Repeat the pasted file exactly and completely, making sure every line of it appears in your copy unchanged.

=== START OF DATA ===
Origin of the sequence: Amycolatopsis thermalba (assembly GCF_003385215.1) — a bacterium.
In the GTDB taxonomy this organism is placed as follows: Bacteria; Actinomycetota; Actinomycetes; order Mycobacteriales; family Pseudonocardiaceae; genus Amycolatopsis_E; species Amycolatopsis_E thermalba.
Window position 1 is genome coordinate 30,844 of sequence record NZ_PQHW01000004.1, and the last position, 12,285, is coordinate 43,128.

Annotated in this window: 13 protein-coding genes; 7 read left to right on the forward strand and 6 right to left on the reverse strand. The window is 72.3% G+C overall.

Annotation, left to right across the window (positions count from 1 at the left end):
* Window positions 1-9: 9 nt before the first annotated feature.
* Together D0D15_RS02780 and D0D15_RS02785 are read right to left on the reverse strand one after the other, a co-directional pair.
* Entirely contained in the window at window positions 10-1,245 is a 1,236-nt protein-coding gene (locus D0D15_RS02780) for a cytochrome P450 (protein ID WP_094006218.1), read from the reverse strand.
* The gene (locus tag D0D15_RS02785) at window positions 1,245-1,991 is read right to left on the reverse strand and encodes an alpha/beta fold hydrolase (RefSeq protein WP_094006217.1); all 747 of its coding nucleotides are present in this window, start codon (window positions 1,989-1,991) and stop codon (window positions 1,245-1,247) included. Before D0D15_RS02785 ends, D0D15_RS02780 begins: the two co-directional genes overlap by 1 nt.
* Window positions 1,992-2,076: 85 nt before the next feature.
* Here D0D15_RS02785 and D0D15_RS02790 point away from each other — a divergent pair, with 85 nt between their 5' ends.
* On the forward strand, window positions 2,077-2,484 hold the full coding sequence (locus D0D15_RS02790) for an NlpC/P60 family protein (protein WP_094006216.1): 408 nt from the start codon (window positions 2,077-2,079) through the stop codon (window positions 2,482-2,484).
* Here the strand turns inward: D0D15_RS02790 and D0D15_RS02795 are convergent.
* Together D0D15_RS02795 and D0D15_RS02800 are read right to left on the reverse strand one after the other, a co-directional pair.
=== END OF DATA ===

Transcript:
Origin of the sequence: Amycolatopsis thermalba (assembly GCF_003385215.1) — a bacterium.
In the GTDB taxonomy this organism is placed as follows: Bacteria; Actinomycetota; Actinomycetes; order Mycobacteriales; family Pseudonocardiaceae; genus Amycolatopsis_E; species Amycolatopsis_E thermalba.
Window position 1 is genome coordinate 30,844 of sequence record NZ_PQHW01000004.1, and the last position, 12,285, is coordinate 43,128.

Annotated in this window: 13 protein-coding genes; 7 read left to right on the forward strand and 6 right to left on the reverse strand. The window is 72.3% G+C overall.

Annotation, left to right across the window (positions count from 1 at the left end):
* Window positions 1-9: 9 nt before the first annotated feature.
* Together D0D15_RS02780 and D0D15_RS02785 are read right to left on the reverse strand one after the other, a co-directional pair.
* Entirely contained in the window at window positions 10-1,245 is a 1,236-nt protein-coding gene (locus D0D15_RS02780) for a cytochrome P450 (protein ID WP_094006218.1), read from the reverse strand.
* The gene (locus tag D0D15_RS02785) at window positions 1,245-1,991 is read right to left on the reverse strand and encodes an alpha/beta fold hydrolase (RefSeq protein WP_094006217.1); all 747 of its coding nucleotides are present in this window, start codon (window positions 1,989-1,991) and stop codon (window positions 1,245-1,247) included. Before D0D15_RS02785 ends, D0D15_RS02780 begins: the two co-directional genes overlap by 1 nt.
* Window positions 1,992-2,076: 85 nt before the next feature.
* Here D0D15_RS02785 and D0D15_RS02790 point away from each other — a divergent pair, with 85 nt between their 5' ends.
* On the forward strand, window positions 2,077-2,484 hold the full coding sequence (locus D0D15_RS02790) for an NlpC/P60 family protein (protein WP_094006216.1): 408 nt from the start codon (window positions 2,077-2,079) through the stop codon (window positions 2,482-2,484).
* Here the strand turns inward: D0D15_RS02790 and D0D15_RS02795 are convergent.
* Together D0D15_RS02795 and D0D15_RS02800 are read right to left on the reverse strand one after the other, a co-directional pair.